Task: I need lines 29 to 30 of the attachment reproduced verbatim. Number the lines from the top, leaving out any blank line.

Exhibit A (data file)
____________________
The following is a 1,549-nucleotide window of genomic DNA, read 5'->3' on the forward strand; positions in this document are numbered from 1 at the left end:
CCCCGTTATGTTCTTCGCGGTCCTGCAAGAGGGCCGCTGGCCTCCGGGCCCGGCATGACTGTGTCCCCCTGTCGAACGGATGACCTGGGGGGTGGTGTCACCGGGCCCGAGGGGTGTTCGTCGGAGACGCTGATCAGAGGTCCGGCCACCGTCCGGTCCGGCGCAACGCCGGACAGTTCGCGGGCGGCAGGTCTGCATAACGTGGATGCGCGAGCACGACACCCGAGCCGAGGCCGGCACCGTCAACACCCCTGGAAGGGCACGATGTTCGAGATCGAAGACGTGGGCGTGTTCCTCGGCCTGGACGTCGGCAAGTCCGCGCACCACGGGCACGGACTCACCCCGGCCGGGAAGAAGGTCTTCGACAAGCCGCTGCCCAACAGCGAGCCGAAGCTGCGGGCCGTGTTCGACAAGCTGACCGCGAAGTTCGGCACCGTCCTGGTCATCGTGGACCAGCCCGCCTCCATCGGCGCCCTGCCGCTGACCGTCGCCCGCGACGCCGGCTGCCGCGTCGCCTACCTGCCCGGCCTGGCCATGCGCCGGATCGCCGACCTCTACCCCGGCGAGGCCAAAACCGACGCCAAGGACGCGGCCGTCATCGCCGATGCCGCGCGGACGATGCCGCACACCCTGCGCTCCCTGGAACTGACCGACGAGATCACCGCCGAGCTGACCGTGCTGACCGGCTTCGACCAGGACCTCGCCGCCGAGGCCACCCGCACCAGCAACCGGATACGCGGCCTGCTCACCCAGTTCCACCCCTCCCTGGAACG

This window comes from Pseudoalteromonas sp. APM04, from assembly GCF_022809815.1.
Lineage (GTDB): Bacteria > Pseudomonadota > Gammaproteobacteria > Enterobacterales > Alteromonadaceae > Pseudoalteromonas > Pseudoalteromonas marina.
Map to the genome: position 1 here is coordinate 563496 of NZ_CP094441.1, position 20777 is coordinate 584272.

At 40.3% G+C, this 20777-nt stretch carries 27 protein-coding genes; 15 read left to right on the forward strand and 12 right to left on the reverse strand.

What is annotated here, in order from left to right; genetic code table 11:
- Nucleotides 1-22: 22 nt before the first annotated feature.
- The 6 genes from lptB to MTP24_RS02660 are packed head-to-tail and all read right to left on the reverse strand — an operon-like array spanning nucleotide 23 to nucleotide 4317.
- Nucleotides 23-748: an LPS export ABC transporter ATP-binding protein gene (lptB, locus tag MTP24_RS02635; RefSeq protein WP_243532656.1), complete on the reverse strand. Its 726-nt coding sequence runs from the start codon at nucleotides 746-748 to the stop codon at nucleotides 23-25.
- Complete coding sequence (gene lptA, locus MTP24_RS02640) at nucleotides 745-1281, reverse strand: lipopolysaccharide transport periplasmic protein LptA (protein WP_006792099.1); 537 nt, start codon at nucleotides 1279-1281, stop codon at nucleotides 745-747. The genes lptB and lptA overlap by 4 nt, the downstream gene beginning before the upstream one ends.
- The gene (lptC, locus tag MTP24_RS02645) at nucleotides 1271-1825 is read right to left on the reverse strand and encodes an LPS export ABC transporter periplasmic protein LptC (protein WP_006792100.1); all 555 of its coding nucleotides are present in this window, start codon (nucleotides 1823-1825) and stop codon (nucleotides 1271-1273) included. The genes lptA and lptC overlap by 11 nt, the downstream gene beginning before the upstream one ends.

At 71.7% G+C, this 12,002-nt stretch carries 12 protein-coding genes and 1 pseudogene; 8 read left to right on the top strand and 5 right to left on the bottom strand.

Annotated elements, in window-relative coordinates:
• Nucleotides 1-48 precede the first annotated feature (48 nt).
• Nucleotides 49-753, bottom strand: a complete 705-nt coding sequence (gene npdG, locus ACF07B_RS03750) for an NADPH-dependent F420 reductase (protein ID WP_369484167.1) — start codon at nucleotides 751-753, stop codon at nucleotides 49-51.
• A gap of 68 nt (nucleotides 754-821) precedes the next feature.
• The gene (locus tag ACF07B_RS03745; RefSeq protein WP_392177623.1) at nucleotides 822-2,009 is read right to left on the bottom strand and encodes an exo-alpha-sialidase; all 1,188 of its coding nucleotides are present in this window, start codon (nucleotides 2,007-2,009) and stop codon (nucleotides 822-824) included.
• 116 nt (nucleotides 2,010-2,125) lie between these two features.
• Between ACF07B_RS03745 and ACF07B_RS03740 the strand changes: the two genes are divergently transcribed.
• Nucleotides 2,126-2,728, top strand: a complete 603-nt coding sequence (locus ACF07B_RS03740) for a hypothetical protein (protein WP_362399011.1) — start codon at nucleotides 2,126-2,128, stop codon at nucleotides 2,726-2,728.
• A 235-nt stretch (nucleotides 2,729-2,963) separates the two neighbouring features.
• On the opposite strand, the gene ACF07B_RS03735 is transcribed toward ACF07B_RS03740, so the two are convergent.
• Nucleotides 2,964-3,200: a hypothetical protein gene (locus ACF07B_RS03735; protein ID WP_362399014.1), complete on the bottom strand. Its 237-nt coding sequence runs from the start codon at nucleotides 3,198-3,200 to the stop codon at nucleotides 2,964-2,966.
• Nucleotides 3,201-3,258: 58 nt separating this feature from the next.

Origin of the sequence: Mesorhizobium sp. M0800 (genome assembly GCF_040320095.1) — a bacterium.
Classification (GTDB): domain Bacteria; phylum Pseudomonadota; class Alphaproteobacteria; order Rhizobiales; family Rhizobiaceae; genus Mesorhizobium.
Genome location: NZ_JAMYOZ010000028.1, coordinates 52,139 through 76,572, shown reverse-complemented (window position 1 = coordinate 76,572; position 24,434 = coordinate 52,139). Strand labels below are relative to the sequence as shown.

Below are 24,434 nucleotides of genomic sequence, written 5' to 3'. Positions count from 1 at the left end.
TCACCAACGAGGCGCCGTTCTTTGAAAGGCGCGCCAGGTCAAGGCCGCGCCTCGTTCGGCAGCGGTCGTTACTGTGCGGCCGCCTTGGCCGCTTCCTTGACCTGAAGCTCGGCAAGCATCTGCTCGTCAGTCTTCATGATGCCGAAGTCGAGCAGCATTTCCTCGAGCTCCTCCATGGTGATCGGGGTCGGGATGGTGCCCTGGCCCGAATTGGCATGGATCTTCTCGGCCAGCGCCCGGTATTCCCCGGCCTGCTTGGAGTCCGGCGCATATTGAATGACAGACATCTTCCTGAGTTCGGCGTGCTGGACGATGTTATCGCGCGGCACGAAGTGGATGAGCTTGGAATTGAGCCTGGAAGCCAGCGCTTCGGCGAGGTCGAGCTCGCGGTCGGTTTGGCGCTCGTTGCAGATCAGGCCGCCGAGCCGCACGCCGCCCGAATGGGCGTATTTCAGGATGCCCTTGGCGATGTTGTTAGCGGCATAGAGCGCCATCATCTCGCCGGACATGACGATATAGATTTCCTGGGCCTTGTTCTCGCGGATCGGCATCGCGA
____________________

Below are 24,434 nucleotides of genomic sequence, written 5' to 3'. Positions count from 1 at the left end.
TCACCAACGAGGCGCCGTTCTTTGAAAGGCGCGCCAGGTCAAGGCCGCGCCTCGTTCGGCAGCGGTCGTTACTGTGCGGCCGCCTTGGCCGCTTCCTTGACCTGAAGCTCGGCAAGCATCTGCTCGTCAGTCTTCATGATGCCGAAGTCGAGCAGCATTTCCTCGAGCTCCTCCATGGTGATCGGGGTCGGGATGGTGCCCTGGCCCGAATTGGCATGGATCTTCTCGGCCAGCGCCCGGTATTCCCCGGCCTGCTTGGAGTCCGGCGCATATTGAATGACAGACATCTTCCTGAGTTCGGCGTGCTGGACGATGTTATCGCGCGGCACGAAGTGGATGAGCTTGGAATTGAGCCTGGAAGCCAGCGCTTCGGCGAGGTCGAGCTCGCGGTCGGTTTGGCGCTCGTTGCAGATCAGGCCGCCGAGCCGCACGCCGCCCGAATGGGCGTATTTCAGGATGCCCTTGGCGATGTTGTTAGCGGCATAGAGCGCCATCATCTCGCCGGACATGACGATATAGATTTCCTGGGCCTTGTTCTCGCGGATCGGCATCGCGA